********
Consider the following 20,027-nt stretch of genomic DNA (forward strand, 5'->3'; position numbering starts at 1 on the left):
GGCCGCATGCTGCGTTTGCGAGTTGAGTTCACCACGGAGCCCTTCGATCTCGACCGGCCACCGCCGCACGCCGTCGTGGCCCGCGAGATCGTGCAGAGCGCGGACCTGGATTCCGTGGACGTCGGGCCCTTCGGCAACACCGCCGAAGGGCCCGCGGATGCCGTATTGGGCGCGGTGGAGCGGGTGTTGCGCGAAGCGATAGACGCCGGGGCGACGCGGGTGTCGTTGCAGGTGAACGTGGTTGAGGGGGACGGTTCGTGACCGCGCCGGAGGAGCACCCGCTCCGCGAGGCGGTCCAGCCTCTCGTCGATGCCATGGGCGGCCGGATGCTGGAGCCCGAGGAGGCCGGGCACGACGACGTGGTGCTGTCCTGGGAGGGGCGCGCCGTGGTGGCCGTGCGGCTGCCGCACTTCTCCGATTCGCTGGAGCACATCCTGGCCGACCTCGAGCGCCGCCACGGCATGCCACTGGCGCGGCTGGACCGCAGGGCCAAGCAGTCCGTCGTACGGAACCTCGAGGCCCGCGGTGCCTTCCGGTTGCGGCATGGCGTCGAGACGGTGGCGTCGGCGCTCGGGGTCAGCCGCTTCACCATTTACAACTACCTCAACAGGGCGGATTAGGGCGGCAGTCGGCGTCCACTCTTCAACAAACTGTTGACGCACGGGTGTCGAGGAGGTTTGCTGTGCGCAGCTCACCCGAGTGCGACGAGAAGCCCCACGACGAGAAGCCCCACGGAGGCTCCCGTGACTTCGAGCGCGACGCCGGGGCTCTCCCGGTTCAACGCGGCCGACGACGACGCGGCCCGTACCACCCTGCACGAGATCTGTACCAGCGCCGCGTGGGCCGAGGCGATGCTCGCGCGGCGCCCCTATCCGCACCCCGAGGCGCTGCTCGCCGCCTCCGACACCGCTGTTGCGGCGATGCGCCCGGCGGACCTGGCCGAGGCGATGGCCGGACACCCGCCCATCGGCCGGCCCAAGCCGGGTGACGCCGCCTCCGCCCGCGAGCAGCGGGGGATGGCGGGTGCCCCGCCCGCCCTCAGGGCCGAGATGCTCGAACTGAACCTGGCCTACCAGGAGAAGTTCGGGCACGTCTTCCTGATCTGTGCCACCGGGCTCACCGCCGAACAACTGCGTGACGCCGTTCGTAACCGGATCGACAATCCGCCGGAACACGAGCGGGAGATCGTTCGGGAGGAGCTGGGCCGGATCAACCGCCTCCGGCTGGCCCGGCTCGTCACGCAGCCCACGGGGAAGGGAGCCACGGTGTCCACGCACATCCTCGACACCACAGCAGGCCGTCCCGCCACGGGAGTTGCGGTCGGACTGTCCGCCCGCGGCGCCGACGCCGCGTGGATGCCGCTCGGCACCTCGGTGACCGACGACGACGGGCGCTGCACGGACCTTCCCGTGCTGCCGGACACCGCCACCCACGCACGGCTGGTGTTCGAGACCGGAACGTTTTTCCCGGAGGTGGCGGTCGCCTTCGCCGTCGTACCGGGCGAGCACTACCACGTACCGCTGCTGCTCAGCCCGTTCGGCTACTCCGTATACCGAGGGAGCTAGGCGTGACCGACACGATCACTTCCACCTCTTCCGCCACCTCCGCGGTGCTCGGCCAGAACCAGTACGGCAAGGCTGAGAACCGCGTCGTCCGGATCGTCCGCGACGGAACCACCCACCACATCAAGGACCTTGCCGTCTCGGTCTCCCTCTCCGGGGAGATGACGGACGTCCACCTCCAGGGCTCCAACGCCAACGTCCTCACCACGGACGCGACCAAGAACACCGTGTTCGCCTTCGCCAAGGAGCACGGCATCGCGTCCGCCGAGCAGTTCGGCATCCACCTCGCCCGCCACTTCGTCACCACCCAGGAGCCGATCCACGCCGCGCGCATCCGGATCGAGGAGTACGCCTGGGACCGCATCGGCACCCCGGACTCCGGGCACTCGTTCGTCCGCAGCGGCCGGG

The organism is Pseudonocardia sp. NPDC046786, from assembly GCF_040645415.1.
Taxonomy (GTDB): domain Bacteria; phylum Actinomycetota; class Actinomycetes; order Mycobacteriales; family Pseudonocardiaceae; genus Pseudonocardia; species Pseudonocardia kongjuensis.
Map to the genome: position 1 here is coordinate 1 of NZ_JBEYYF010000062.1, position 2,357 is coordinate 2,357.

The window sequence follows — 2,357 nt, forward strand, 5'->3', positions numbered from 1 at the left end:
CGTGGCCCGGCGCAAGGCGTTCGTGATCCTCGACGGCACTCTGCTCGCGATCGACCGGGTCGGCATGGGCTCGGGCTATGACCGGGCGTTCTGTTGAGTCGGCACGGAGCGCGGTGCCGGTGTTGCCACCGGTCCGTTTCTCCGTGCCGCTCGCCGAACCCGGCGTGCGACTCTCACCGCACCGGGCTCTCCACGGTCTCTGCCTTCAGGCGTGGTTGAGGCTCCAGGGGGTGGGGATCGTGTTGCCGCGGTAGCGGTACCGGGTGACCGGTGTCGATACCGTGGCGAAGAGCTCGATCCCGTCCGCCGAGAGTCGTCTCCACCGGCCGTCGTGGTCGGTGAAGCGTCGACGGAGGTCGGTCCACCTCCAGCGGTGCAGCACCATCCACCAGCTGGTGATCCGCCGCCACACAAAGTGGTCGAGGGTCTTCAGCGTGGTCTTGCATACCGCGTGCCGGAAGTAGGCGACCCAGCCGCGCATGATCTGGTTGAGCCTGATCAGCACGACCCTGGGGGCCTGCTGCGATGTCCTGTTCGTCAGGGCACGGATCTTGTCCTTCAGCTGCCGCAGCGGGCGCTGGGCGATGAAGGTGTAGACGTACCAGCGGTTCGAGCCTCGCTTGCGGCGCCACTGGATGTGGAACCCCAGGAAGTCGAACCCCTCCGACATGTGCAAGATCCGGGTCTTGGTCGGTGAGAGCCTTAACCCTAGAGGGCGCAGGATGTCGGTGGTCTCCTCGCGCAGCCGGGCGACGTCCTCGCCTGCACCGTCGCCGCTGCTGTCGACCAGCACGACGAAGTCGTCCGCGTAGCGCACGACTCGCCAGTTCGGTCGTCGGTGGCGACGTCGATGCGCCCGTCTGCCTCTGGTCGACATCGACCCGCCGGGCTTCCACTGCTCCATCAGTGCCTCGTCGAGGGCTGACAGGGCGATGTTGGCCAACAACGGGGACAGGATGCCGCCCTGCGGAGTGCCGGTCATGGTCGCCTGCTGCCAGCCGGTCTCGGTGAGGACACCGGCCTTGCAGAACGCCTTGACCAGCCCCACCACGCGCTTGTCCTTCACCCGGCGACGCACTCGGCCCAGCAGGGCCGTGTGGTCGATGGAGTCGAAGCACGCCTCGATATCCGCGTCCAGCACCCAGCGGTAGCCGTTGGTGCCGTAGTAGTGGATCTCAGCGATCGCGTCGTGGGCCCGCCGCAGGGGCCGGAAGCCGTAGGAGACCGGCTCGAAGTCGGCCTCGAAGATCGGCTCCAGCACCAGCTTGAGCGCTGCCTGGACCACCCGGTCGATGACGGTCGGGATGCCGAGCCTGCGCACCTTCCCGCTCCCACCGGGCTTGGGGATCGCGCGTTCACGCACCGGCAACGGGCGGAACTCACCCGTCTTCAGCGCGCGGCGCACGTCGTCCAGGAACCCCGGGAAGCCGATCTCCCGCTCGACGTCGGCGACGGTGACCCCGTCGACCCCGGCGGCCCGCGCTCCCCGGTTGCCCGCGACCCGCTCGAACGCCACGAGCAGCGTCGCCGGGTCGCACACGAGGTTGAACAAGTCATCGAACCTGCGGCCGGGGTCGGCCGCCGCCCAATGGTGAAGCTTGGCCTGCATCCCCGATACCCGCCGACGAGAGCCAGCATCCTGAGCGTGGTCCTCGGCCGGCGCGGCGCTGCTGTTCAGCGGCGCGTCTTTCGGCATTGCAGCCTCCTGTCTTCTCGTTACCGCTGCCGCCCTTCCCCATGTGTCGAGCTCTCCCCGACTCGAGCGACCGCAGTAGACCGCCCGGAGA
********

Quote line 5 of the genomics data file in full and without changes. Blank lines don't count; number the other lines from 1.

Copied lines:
Map to the genome: position 1 here is coordinate 1 of NZ_JBEYYF010000062.1, position 2,357 is coordinate 2,357.